I realised today that it is thirty years since I left the John Fisher School at 18. The school was founded by Canon Byrne in 1929, before the canonisation of Sts John Fisher and Thomas More. It has always retained its original name, without the "Saint."
I was there today to speak to the school's Faith Society. This is where the Faith Movement began. The Society was founded by Fr Roger Nesbitt who was then a teacher at the school, with guidance from Fr Edward Holloway. It still meets in what used to be Fr Nesbitt's study - I think it was Andrew Nash who coined the nicknamed "The Nesbitry." The room is in a house called "Takapuna." In the 70s, it was the home of several priests who taught at the school.
Inside, it is not at all as tidy as it was when Fr Nesbitt lived there - generations of boys have taken their toll on the paintwork and furnishings. However, the spirit of the place is clear enough from the walls:
I was invited by Dan Cooper ("Sir Dan of the Nesbitry") who retired from teaching several years ago but continues to run the Faith Society in the school.
The subject he gave me to speak on was "Blood of the Martyrs, seed of Christians." There were about 20 boys there, mainly from the lower forms although two sixth-formers came, including the School Captain. They all stay voluntarily after school on a Friday evening. I tried to give a quick rundown of the way that the Church grew in the first three centuries, the heroism and of the martyrs and the inspiration they gave to the Christians under persecution. Including a few gory details was also very much appreciated, of course.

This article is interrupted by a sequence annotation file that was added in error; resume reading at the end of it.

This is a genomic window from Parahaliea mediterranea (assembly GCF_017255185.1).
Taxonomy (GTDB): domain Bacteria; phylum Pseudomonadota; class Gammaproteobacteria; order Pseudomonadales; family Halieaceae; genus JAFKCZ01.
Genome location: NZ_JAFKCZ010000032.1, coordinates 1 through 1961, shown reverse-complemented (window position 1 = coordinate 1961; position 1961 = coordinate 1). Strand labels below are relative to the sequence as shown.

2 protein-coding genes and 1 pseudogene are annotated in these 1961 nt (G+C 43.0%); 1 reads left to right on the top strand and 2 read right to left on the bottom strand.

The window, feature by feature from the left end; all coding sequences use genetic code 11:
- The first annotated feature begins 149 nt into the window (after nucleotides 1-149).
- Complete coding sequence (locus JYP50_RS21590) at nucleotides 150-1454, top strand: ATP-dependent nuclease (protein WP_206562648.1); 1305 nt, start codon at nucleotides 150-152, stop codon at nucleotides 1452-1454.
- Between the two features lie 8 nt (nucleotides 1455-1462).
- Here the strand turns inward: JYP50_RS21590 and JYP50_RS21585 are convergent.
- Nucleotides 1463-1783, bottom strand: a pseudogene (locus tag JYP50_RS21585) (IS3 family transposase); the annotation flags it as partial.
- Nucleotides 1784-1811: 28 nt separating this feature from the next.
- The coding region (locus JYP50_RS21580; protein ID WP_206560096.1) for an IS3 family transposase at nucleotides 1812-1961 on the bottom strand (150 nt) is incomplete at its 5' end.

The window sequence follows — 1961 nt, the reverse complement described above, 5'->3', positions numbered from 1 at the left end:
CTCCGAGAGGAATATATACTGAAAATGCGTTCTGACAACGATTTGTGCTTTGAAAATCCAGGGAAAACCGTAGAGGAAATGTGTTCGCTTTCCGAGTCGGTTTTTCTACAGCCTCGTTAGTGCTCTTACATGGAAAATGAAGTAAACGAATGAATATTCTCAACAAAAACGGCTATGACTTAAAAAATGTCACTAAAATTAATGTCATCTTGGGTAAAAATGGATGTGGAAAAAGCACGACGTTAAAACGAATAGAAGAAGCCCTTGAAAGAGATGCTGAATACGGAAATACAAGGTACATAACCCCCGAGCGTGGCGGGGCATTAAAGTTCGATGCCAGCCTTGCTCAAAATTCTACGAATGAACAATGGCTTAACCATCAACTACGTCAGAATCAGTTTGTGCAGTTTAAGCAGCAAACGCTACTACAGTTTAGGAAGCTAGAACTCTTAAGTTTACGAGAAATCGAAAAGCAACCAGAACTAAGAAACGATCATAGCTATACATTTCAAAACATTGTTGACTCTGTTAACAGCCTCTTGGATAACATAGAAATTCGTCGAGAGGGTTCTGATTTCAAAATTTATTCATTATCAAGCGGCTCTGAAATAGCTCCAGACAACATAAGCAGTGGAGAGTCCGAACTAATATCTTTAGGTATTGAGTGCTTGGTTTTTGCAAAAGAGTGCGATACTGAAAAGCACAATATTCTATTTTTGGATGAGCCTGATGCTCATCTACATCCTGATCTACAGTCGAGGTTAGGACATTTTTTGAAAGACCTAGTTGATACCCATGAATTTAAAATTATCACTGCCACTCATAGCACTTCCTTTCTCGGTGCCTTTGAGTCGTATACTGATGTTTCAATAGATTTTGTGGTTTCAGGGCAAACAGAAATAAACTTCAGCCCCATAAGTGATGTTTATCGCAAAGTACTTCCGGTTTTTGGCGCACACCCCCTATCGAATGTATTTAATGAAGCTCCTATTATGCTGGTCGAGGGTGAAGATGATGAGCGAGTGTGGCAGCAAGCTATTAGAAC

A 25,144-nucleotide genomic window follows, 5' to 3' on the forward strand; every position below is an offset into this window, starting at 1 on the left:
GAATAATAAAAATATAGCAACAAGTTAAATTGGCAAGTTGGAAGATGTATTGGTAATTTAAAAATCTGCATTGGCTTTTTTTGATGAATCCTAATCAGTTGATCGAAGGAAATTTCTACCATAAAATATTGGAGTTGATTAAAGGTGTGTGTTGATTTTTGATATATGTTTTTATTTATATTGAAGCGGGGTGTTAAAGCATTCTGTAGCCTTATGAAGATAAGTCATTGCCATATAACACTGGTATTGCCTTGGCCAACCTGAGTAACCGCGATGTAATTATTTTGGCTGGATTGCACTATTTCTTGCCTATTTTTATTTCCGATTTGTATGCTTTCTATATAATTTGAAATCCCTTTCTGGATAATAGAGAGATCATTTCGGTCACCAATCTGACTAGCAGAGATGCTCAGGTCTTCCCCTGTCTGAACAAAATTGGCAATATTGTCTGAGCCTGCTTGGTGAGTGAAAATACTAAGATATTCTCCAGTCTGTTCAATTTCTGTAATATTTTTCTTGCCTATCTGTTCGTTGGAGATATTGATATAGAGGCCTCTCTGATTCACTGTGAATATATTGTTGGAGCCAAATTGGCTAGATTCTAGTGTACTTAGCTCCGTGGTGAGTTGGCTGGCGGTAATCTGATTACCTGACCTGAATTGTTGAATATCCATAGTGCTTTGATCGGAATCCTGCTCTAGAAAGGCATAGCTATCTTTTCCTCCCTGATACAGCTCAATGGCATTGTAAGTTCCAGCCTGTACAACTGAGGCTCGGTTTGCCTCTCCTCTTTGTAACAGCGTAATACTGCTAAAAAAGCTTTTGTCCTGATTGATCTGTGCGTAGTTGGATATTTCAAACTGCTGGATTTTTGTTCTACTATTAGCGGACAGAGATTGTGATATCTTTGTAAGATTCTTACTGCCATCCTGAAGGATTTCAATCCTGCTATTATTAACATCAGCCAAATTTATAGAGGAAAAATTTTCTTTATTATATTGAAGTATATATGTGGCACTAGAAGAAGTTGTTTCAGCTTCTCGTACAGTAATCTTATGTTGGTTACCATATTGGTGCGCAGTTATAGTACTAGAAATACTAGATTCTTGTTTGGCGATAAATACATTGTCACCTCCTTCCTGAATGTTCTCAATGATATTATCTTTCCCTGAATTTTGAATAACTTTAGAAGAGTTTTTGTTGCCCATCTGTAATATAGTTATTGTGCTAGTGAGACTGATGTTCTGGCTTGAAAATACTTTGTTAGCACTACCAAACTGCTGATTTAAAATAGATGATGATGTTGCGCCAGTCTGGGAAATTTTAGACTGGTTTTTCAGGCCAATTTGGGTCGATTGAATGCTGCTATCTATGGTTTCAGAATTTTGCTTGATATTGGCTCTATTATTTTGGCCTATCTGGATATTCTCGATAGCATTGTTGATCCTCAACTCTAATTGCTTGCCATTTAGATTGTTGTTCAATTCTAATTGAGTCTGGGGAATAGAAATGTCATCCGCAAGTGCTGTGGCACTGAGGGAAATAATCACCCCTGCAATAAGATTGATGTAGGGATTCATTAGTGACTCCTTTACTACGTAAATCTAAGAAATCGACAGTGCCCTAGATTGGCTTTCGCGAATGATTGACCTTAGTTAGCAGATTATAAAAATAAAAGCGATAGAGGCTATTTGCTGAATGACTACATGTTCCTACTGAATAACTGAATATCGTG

These gatherings are always lively and good fun. The boys carry on asking questions afterwards over tea and toast. An innovation since my time is a pool table and chess board for those who don't go out to play football after the talk.
The Faith Society has been the seedbed of many priestly vocations over the past thirty years since mine was nurtured there. The picture at the top of the post shows the school chapel where we used to attend daily Mass. There is still Mass before school two days a week and there is always a good attendance of boys. Dan told me that they have fifteen servers for the weekly lunchtime Benediction, with one boy arranging rotas for all the different "jobs" that they have been able to give out. With that number, there must be competition for "spoon holder" or something.